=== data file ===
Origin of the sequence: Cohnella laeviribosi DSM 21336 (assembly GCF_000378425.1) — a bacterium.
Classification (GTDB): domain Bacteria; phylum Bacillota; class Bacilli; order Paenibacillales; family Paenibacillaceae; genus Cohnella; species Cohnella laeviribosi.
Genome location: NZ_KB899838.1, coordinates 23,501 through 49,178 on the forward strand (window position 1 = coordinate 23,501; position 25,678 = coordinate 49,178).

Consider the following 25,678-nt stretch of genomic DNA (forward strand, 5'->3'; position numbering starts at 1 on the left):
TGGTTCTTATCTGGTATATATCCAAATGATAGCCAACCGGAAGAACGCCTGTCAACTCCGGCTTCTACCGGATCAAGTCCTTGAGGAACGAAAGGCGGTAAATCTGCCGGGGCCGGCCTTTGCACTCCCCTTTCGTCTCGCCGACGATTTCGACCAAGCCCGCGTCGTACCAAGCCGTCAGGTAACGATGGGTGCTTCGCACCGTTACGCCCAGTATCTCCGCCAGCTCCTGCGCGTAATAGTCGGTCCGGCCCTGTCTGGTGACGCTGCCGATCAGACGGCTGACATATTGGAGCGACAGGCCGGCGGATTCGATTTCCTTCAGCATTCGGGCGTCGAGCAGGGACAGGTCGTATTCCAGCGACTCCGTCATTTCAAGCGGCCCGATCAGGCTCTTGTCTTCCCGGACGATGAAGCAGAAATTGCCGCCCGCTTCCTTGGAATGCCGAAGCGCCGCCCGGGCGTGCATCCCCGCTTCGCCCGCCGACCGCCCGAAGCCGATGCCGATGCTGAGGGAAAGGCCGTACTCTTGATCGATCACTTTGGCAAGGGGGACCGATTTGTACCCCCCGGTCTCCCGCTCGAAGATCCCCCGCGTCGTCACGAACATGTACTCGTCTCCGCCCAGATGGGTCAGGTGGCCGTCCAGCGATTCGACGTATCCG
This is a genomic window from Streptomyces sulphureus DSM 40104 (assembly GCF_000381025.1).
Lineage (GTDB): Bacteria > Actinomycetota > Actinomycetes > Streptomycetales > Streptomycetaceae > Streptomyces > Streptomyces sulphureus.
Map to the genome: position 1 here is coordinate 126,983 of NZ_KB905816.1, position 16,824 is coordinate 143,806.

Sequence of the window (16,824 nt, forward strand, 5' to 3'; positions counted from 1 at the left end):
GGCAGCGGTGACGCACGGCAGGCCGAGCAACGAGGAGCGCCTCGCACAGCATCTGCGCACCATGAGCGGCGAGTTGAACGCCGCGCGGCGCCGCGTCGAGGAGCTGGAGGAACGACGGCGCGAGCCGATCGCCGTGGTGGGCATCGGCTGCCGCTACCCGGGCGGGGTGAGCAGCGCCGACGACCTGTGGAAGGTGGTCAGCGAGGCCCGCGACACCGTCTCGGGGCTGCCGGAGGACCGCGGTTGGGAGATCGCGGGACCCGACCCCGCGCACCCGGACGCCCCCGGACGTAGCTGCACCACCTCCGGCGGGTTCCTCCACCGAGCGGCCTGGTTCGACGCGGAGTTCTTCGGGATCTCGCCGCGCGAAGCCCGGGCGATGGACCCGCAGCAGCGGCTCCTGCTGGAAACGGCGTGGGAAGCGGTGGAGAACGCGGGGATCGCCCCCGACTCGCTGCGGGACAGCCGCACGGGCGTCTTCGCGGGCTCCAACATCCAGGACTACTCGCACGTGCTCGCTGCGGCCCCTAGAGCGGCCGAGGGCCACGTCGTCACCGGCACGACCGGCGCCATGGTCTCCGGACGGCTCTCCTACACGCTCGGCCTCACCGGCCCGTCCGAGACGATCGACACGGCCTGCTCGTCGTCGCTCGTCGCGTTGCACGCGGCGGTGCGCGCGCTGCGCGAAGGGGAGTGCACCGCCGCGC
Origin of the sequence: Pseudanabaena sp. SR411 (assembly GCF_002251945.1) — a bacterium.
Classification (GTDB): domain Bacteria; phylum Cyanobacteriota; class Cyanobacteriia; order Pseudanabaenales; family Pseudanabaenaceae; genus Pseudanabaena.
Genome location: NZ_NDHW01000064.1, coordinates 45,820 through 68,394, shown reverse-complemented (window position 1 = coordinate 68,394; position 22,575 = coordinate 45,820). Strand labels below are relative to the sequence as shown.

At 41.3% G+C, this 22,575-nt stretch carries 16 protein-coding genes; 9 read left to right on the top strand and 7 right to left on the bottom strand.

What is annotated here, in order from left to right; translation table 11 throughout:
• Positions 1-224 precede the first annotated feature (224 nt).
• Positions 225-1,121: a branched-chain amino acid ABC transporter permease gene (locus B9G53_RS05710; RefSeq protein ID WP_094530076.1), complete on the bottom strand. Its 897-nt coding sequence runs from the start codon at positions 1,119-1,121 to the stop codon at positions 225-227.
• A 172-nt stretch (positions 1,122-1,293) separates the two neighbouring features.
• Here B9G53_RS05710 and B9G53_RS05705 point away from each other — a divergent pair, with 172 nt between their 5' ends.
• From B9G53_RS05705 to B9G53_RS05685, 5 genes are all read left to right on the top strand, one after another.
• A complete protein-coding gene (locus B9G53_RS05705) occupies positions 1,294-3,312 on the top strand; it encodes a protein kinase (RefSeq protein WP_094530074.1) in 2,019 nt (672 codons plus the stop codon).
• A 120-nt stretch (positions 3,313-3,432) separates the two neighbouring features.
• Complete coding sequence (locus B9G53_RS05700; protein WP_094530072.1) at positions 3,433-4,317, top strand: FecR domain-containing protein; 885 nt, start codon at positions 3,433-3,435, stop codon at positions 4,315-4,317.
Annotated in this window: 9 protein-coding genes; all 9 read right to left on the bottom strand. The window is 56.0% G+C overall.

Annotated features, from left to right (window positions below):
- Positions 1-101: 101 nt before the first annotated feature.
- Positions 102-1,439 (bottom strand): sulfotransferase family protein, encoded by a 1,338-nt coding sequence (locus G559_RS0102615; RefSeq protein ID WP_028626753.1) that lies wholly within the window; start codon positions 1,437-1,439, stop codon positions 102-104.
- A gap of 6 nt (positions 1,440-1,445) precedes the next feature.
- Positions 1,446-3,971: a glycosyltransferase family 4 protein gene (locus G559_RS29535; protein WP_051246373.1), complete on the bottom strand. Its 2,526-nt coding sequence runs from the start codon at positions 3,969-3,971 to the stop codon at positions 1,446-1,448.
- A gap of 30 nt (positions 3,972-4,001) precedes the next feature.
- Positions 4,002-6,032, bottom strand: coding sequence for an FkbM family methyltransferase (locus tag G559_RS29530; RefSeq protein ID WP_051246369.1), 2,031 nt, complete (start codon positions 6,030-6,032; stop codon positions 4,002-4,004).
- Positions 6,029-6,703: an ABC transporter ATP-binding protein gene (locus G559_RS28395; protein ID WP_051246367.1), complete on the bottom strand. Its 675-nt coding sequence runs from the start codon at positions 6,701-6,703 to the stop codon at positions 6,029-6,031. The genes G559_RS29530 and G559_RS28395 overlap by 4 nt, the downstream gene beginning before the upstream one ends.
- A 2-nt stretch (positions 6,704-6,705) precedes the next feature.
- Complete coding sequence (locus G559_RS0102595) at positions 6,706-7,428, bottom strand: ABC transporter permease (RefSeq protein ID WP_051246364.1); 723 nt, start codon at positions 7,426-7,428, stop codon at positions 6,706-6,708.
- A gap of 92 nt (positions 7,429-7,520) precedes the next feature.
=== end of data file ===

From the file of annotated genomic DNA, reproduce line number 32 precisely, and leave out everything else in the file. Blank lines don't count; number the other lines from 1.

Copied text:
- Positions 6,029-6,703: an ABC transporter ATP-binding protein gene (locus G559_RS28395; protein ID WP_051246367.1), complete on the bottom strand. Its 675-nt coding sequence runs from the start codon at positions 6,701-6,703 to the stop codon at positions 6,029-6,031. The genes G559_RS29530 and G559_RS28395 overlap by 4 nt, the downstream gene beginning before the upstream one ends.